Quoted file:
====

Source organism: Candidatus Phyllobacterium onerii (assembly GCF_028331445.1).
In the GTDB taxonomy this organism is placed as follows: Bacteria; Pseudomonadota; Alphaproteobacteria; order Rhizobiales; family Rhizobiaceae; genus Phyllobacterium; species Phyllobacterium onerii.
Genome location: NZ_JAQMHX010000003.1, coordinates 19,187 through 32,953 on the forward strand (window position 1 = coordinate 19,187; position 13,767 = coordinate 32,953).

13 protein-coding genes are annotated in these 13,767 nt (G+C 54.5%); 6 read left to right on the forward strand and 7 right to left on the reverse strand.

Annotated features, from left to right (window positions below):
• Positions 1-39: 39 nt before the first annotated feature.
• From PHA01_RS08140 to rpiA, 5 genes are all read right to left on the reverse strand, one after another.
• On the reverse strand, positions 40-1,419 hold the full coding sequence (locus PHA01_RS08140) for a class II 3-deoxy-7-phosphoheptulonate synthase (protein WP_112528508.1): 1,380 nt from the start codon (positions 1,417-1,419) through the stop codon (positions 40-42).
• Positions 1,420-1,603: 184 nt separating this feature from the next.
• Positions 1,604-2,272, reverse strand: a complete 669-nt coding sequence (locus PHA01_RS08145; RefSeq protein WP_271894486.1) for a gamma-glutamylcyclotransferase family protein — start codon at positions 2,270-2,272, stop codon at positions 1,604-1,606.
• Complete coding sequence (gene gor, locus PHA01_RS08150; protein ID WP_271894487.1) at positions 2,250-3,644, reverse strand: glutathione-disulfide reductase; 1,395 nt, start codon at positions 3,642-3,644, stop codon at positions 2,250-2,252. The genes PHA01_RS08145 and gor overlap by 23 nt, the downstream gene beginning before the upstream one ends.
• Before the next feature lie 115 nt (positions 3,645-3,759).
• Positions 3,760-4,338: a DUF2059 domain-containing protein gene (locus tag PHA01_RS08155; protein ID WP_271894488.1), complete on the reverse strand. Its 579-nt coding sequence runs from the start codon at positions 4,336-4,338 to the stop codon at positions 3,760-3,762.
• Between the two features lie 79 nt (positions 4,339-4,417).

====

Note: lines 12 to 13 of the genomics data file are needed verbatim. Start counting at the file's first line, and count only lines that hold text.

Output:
• Before the next feature lie 115 nt (positions 3,645-3,759).
• Positions 3,760-4,338: a DUF2059 domain-containing protein gene (locus tag PHA01_RS08155; protein ID WP_271894488.1), complete on the reverse strand. Its 579-nt coding sequence runs from the start codon at positions 4,336-4,338 to the stop codon at positions 3,760-3,762.